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Snaps & Ubuntu Core Desktop Talked Up At FOSDEM 2024

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  • #51
    Originally posted by TheJackiNonster View Post

    I made a different experience. On Flathub I never received any hint to lower permission requirements. Neither I did notice anyone checking my app for changes after initial verification. With snaps on the other hand my apps are continuously verified manually which I get notified about after a new build and they automatically notify me about outdated dependencies in my apps. Flathub doesn't seem to care at all about deprecated dependencies which is why a lot of apps probably contain known security issues inside.
    The instructions for enabling their dependency-checking bot are at

    Once the relevant lines are added to your flatpak-builder manifest, it will automatically check for updates and open PRs with updated dependencies and, if paired with GitHub Actions or some other CI bot, and a good test suite, can turn updating dependencies into a simple matter of "Receive e-mail from GitHub, look at test results, Click merge button, wait three-hour 'oops' grace period for changes to go live".‚Äč

    As someone who wrote the manifest the PySolFC maintainer now uses, and who maintains the I Have No Tomatoes Flatpak, I can confirm that it'll support basically anything, including parsing arbitrary HTML to find updated dependency URLs.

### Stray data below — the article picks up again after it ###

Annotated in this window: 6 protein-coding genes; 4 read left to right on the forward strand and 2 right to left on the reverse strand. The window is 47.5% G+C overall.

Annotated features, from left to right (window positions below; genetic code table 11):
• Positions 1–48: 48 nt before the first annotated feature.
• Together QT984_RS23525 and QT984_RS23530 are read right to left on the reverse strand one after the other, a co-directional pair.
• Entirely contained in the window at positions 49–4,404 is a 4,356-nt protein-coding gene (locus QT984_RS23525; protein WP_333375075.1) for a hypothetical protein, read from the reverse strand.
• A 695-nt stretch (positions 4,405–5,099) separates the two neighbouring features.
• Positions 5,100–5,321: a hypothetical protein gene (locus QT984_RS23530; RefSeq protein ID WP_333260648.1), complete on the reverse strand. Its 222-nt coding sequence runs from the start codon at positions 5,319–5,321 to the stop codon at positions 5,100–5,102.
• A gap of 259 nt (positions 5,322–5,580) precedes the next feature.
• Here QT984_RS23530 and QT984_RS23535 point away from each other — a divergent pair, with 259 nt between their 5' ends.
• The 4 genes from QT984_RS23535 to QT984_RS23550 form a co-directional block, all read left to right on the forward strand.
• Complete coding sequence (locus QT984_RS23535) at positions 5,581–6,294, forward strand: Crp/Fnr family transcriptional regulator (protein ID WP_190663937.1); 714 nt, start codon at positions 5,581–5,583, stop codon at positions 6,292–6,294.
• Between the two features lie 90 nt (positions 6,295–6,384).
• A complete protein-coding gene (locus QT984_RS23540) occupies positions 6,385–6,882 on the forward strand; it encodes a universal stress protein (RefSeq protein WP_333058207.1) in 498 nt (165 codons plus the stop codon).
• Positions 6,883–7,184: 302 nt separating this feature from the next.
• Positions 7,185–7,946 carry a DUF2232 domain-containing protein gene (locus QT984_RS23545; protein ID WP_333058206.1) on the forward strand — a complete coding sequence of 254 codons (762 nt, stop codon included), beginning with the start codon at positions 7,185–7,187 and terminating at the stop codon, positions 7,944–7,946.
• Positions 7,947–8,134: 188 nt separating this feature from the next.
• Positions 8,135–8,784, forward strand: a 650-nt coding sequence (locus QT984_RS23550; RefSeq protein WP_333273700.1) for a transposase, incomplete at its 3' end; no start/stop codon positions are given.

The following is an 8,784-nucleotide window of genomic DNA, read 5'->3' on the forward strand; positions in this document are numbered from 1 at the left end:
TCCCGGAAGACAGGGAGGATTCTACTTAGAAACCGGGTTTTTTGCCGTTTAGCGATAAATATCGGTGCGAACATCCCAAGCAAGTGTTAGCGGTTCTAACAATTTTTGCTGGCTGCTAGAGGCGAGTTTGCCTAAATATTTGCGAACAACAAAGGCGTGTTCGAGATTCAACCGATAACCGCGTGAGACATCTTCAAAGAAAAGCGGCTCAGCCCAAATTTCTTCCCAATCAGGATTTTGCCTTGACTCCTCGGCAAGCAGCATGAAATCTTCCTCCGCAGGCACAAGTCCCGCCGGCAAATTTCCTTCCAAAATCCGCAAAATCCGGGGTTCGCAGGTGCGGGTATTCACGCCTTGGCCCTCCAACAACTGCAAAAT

Last edited by ssokolow; 08 February 2024, 01:52 PM.


    • #52
      Originally posted by user1 View Post
      What if the developer makes his software do something malicious and no one catches it before it gets to the user?
      You better quit using the software from that developer, period.


      • #53
        Originally posted by user1 View Post
        additional wall of security which you don't have if you get the software directly from the developer. What if the developer makes his software do something malicious and no one catches it before it gets to the user?
        if the dev will put something malicious inside the app the maintainer/packager will be very unlikely to spot it- unless there will be some warning for buffer overflow etc - but any half decent dev would make sure it would not show up so easily.

        it's way more likely that it's the maintainer will put something inside- either by an accident or on purpose. And snaps/flatpaks do offer some sort of sandboxing (even if many of them runs with the very broad access by default). applications installed via debs do not run in sandbox unless otherwisely specified. and they can do whatever they want in pre and post installation scripts.